Show Hide image

“Ugly, gouty, fat”: the problem of Queen Anne’s body

From the memoirs of the 1700s to The Favourite, depictions of Queen Anne have always fixated on her body.

Queen Anne had to be carried to her coronation ceremony on a specially designed sedan chair. At just 37, she was too unwell and overweight to walk the traditional processional route from Westminster Hall to Westminster Abbey – about 400ft – by herself. When she died in 1714, aged 49, she was placed in a coffin described by one onlooker as so wide it was “almost square”, and “bigger than that of the prince, her husband, who was known to be a fat, bulky man”. It was taken to Westminster Abbey by a chariot with particularly “large, strong wheels”, drawn by eight horses draped in purple, where it was then carried inside by no less than 14 men. Some even claim the coffin didn’t fit inside the vault and that other royal coffins had to be moved to accommodate it.

Queen Anne is one of Britain’s lesser known monarchs. Many only know the briefest details of her life; many more are surprised to hear she existed at all. She is studied, discussed and depicted significantly less than any other British queen. But stories of her reign habitually start and end the same way, bookended with these two images. If you only know one thing about Queen Anne, it’s probably that she was fat.

Yorgos Lanthimos’s absurd, caustic, irresistible snapshot of Queen Anne’s court, The Favourite, gleefully dispenses with history – such grand scenes, usually staples of period dramas, are thankfully absent. But her body remains the central focal point of the narrative, a site of contradiction, where divine rights and mortal wrongs co-exist. The film opens with Olivia Colman’s petulant, manipulative, pathetic Anne being ceremonially disrobed in her chambers after a speech, her long train and heavy crown silently lifted from her as she agonises over whether or not she lisped. Soon, we’re watching raw beef being slapped on her bare, gout-ridden leg as she howls in agony. The tension of the film revolves around who attends to the queen’s body: who does her make-up, who dances with her, who wheels her chair, who heals her wounds, who dresses her, who feeds her, who fucks her. The razor-tongued Sarah, Duchess of Marlborough (Rachel Weisz) and the social-climbing lady’s maid Abigail Masham (Emma Stone) are locked in a battle over who has the privilege of rubbing the Queen’s leg.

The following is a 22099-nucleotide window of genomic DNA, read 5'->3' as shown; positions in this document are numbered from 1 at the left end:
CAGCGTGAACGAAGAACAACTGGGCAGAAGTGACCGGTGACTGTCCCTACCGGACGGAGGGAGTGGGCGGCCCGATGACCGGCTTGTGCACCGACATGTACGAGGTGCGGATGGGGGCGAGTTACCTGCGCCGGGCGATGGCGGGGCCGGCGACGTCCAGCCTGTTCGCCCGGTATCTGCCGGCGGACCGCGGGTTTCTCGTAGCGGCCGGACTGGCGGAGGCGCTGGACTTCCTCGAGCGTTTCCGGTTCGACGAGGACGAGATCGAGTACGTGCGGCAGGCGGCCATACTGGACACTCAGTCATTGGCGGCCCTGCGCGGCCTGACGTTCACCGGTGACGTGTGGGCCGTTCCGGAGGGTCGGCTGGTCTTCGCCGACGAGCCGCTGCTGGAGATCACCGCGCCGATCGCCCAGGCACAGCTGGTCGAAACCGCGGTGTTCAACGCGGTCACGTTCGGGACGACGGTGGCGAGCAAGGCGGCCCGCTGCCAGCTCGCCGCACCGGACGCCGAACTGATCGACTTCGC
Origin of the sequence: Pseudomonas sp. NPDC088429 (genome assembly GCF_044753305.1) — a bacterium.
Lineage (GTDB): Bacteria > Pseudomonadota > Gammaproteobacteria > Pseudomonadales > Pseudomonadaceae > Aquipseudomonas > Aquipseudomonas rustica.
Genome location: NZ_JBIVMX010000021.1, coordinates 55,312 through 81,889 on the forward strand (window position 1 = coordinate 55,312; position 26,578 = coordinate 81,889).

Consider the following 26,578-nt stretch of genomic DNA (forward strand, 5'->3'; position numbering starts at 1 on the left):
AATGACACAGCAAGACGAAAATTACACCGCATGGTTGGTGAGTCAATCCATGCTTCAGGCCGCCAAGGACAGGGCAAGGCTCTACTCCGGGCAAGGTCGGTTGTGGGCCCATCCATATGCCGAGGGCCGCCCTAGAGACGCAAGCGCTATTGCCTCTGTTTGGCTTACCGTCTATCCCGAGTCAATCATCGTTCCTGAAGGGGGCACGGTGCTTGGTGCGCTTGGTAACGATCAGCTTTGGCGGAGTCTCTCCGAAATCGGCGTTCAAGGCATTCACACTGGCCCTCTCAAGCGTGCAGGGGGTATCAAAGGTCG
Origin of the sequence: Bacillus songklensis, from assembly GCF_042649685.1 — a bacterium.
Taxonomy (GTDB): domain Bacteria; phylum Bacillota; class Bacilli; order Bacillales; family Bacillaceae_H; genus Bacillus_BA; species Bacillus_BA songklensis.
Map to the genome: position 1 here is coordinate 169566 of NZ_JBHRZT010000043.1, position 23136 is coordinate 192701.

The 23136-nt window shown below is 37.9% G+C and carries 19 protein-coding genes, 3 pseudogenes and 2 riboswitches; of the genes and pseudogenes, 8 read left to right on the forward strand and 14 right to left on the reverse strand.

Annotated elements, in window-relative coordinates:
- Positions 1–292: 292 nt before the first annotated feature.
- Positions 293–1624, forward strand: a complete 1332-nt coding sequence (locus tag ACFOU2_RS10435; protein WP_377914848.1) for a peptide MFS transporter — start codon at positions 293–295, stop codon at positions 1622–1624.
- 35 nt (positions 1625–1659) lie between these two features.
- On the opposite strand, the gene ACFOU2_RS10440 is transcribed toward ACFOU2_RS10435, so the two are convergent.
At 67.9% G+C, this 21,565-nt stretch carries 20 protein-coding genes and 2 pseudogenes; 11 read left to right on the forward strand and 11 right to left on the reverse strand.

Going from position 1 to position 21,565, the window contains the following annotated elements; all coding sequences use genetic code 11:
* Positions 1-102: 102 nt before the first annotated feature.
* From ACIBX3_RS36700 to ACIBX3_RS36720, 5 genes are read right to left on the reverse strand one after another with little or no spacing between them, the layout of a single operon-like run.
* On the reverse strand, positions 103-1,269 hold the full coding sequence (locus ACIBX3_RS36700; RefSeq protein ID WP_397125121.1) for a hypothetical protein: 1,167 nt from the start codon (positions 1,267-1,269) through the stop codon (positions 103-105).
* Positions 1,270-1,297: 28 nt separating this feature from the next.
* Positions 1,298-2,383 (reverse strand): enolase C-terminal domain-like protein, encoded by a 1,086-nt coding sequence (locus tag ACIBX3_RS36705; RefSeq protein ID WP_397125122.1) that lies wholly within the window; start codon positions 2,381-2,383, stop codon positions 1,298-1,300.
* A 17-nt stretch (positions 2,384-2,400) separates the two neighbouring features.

Olivia Colman as Queen Anne. (Fox Searchlight)

The real Queen Anne was ill, overweight, and living in a state of constant grief. She experienced 17 pregnancies in her lifetime, resulting in multiple miscarriages, six still-born infants, two babies who died within hours of birth, two daughters, Mary and Ann Sophia, who died as infants, and a son, William, Duke of Gloucester, who died when he was 11 years old. Her contemporaries were not moved to kindness by the heartbreak she experienced, but made cutting remarks on her body regardless. After their spectacular falling out, Sarah, Duchess of Marlborough, wrote a damning account of their friendship that paints a lasting portrait of Anne as miserable, dull, childish, and “exceedingly gross and corpulent”.

One Lord complained he was “sorry to see she grows fatter”. The contemporary writer (and Whig) Roger Coke described her as “monstrously” fat, with a face that wore “a tincture of sourness” and was “rubicund and bloated”, blaming her weight on overeating and an addiction to hot chocolate. The Whig politician John Clerk, after twice encountering the Queen during an acute attack of painful gout, wrote in horror of Anne’s “frightful” “red and spotted” face, “negligent dress”, “nasty bandages” and “dirty-like rags”, surmising that Anne “appeared to be the most despicable mortal I had ever seen in any situation”. “Nature seems to be inverted,” he declared, “when a poor infirm woman becomes one of the rulers of the world.”